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Students showcase smart Web design

Students showcase smart Web design

Students at the University of Western Sydney (UWS) have developed a site for fellow IT students around the country to help their peers prepare for graduation into the IT industry.

The site has been launched under the Australian Computer Society's domain (www.acs.org.au/student) after being developed by final year Computer Science students at UWS.

Richard Bridge, vice chairman of ACS' NSW branch, said the ACS wanted a site for students doing IT-related courses but, rather than controlling it, decided the look, feel and most of the content should be driven by students for students.

The ACS sought expressions of interest from a number of universities and found that UWS had rounded out concepts and interesting ideas for what the site could offer. The ACS then set the students a budget and time frame for developing the site in much the same fashion as a project team would be given in the workforce.

"We set out some general requirements and asked for regular project reports, as well as an outline of what was needed and the necessary cost limitations," said Bridge. "We also had marketing students from the University of Technology (UTS), Sydney, to add a new viewpoint on the work being done."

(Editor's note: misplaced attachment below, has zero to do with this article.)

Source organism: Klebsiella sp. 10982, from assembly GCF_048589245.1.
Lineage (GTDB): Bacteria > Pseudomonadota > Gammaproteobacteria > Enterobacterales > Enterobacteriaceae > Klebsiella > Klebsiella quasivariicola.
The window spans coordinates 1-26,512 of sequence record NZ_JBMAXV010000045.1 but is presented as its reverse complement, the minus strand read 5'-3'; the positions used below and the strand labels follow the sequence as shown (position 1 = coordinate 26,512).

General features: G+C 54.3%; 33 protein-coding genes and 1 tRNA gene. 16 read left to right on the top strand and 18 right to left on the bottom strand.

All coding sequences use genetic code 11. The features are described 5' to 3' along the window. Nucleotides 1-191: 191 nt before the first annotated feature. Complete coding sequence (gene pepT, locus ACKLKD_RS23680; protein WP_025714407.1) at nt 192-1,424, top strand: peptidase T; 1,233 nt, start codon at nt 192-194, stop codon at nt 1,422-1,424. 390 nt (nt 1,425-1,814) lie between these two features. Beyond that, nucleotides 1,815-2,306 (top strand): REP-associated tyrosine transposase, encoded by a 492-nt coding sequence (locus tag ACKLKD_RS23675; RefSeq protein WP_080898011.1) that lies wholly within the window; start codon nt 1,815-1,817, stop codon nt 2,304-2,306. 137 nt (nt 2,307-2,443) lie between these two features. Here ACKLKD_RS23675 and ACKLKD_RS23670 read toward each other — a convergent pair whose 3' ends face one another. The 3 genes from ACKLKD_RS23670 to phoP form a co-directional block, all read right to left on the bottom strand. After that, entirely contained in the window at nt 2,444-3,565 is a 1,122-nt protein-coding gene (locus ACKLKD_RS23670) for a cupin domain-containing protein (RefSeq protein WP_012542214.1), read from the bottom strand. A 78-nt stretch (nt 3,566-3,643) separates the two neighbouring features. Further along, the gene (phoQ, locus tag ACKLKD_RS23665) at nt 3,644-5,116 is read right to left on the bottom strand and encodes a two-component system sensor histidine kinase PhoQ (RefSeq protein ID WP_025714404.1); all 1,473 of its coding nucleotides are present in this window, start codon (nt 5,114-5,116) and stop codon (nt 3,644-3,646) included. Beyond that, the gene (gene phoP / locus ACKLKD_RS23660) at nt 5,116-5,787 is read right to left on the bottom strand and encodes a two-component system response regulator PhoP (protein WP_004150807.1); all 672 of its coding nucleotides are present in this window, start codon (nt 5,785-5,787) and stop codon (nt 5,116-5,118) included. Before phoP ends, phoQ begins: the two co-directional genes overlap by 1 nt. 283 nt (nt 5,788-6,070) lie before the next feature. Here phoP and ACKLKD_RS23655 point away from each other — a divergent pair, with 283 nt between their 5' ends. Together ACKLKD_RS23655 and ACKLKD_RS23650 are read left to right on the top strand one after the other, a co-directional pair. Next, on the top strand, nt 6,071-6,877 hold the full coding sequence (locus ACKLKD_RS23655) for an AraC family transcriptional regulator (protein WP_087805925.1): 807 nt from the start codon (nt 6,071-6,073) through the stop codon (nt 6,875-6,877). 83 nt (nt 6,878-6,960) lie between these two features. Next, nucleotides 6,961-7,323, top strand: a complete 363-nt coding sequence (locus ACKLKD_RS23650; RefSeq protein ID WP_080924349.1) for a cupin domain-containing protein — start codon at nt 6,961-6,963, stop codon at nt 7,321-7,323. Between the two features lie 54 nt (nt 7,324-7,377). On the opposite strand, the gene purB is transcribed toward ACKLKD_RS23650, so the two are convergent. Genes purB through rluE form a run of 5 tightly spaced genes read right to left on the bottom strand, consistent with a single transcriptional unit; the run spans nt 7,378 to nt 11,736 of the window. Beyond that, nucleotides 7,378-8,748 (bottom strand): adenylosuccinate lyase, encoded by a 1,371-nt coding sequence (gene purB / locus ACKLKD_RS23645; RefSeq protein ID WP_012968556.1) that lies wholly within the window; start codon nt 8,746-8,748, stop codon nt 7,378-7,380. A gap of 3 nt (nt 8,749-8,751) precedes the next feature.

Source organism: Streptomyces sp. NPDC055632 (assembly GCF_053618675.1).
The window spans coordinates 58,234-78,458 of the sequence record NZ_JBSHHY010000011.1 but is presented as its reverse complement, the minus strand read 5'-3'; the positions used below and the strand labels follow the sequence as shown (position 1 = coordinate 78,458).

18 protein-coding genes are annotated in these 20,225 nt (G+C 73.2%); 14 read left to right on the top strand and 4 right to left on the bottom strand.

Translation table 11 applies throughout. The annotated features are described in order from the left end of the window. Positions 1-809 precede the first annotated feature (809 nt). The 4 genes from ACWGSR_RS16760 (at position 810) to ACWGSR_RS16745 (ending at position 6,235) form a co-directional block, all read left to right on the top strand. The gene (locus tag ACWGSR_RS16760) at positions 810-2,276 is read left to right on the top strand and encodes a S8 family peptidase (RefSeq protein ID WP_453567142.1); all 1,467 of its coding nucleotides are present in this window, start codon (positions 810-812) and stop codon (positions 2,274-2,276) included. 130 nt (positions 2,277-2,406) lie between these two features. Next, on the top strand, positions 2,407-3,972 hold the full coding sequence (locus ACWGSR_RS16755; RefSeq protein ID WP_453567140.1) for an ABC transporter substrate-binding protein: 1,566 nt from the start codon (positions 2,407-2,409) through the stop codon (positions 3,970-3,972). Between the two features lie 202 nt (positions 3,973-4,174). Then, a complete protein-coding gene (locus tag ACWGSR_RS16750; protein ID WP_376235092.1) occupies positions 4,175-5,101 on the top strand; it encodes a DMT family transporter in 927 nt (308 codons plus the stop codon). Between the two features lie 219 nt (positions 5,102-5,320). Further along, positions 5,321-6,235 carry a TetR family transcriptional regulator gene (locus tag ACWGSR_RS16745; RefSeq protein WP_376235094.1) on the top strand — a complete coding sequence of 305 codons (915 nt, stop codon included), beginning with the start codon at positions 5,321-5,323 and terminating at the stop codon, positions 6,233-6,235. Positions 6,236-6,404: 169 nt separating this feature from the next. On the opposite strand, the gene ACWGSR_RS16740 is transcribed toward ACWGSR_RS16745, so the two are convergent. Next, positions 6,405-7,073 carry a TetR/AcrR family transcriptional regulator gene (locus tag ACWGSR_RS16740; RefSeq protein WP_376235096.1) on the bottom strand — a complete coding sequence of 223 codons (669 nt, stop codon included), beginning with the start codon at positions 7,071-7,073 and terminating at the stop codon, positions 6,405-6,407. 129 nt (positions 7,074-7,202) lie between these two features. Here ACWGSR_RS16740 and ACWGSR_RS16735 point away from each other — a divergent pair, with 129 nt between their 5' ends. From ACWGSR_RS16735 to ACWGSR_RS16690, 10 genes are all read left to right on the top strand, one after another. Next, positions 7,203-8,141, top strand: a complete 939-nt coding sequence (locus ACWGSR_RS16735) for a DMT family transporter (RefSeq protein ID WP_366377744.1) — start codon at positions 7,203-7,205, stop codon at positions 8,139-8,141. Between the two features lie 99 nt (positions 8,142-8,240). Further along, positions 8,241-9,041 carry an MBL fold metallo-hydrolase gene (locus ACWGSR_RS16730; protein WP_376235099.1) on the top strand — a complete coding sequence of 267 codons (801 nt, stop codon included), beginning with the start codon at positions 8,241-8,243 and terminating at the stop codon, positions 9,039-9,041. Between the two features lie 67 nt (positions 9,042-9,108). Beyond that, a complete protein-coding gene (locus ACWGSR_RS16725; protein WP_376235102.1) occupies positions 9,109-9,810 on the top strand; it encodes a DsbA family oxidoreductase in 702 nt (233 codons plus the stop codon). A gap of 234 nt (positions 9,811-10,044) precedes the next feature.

Bridge said the site was developed using a mix of Java, HTML and Visual Basic, and was backed into an SQL server.

One of the students involved, Michael Reisenstein, said the group's first priority was to ensure the site loaded quickly and was easy to navigate.

"We looked at some resource sites and found that it's recommended you don't exceed 47KB on any one page, because if it takes you over 30 seconds to load, people are just going to go elsewhere," he said. "Some people seem to think everyone's got a cable modem and make the site just about unusable for your standard connection."

Some of the features of the site include the ability for a student to upload a project, such as some source code they are developing, for peers to evaluate and use. There is also a mentor FAQ page where students can direct questions to mentors at the ACS, and the answers to frequently asked questions are displayed. The site also contains links for IT headhunters looking for graduate employees. During the pilot stage of the project, one of the students sent out around 20 resumes and received back 12 expressions of interest, and two attractive job offers, and has now taken one of these positions.

The site also allows for comments about new ideas and problems. While the ACS will maintain the site, Reisenstein assumes it will contact university students again if it ever needs a major upgrade.

"Web design is an ongoing process," he said. "It's never really finished."

Bridge said the next step is to take the Web site to all universities and TAFEs across Australia, with the ACS considering the implementation of an e-mail list server for students to subscribe and get involved in the discussions. Overall, he is very impressed with the site's development.

"They thought about visual presentation, and have balanced functionality and appeal," he said. "It is efficient in the way it runs and is clear to navigate. I'm very impressed and I've complimented the team on doing a great job. I've seen much worse in the commercial environment."


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